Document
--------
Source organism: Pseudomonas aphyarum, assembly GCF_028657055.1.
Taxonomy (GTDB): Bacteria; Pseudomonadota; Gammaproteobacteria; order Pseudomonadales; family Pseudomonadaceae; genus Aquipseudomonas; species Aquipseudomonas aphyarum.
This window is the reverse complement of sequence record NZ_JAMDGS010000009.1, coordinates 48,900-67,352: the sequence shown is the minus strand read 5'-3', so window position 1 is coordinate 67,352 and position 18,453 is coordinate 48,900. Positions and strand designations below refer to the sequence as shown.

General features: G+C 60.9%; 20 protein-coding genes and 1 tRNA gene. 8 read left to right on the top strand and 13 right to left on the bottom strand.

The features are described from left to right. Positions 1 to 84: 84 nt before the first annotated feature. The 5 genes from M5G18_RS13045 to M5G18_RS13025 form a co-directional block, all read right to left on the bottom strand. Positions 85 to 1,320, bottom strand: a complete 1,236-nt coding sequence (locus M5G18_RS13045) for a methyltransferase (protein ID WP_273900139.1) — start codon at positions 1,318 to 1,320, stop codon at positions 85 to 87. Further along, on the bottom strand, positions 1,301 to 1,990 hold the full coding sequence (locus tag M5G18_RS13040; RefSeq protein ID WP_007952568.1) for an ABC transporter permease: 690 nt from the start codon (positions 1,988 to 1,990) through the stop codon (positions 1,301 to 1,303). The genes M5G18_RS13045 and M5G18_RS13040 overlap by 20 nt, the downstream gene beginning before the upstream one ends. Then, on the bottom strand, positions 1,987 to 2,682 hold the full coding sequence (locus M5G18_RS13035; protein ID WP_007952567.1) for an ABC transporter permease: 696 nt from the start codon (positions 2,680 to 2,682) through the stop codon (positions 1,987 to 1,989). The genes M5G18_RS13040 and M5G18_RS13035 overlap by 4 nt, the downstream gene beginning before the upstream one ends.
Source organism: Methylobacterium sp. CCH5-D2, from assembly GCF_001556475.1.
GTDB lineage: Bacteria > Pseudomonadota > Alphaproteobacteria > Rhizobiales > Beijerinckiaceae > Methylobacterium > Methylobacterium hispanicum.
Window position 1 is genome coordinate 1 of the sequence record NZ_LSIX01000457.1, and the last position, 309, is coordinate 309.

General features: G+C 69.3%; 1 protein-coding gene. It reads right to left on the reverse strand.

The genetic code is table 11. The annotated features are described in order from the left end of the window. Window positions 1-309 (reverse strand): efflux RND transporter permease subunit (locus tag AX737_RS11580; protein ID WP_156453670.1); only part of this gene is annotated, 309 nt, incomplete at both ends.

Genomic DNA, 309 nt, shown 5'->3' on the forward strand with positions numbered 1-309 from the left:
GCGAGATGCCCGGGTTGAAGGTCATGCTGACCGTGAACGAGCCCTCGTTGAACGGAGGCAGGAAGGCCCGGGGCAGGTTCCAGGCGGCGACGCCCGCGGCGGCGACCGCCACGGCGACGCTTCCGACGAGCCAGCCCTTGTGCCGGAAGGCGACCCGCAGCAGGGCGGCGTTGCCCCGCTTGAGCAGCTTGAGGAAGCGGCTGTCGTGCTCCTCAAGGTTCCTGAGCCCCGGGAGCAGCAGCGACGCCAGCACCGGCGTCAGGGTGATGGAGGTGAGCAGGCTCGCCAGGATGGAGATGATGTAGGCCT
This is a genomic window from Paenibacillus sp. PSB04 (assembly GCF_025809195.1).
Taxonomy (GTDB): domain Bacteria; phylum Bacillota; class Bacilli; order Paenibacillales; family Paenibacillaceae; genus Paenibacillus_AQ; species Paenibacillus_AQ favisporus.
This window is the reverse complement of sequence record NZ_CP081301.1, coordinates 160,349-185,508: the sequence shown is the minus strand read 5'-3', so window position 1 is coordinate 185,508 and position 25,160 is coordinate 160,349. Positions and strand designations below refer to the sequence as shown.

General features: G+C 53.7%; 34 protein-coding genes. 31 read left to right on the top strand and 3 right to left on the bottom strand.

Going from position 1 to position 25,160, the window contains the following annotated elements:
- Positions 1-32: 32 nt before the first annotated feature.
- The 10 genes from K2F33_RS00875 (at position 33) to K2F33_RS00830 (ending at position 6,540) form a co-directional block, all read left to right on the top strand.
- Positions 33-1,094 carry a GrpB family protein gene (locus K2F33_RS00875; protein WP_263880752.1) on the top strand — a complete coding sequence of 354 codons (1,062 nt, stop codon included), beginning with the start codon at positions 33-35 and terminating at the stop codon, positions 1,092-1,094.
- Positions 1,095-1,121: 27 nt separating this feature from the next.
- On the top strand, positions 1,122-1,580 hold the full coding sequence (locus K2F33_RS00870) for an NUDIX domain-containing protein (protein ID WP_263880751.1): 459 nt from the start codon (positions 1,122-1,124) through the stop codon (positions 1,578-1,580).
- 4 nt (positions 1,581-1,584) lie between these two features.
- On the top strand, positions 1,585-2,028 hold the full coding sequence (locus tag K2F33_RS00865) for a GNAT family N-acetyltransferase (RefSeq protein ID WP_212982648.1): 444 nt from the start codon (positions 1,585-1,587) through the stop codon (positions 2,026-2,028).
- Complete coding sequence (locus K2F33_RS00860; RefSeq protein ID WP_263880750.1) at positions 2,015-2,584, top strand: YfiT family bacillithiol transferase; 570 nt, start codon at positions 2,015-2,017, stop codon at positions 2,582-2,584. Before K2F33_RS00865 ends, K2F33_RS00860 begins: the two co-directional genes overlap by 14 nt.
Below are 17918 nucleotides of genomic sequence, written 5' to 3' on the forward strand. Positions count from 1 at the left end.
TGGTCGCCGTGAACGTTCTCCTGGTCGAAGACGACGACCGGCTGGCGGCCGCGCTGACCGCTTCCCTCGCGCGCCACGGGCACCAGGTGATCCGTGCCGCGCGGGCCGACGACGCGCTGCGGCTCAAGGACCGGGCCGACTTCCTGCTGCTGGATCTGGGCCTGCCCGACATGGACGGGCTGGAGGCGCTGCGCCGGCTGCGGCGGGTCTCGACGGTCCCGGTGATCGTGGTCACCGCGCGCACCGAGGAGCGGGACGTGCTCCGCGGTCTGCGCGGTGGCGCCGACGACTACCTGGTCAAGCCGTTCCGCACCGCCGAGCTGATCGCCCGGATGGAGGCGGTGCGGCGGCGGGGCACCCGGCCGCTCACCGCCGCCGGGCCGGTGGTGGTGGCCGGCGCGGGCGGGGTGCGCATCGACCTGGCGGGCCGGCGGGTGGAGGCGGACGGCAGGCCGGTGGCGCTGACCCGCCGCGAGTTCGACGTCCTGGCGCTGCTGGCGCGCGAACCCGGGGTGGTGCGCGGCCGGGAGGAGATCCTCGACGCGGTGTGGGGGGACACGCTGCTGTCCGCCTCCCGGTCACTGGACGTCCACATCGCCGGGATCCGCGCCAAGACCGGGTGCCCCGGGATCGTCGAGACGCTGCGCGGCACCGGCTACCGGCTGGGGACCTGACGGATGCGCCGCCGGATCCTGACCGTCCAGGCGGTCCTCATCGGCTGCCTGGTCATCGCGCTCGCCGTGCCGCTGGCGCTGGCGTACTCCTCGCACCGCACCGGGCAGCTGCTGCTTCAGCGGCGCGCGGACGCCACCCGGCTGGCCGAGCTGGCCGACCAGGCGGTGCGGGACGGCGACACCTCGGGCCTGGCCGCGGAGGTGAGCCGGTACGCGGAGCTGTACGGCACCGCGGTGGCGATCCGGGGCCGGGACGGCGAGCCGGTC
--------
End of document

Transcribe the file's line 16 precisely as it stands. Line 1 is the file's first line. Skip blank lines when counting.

General features: G+C 53.7%; 34 protein-coding genes. 31 read left to right on the top strand and 3 right to left on the bottom strand.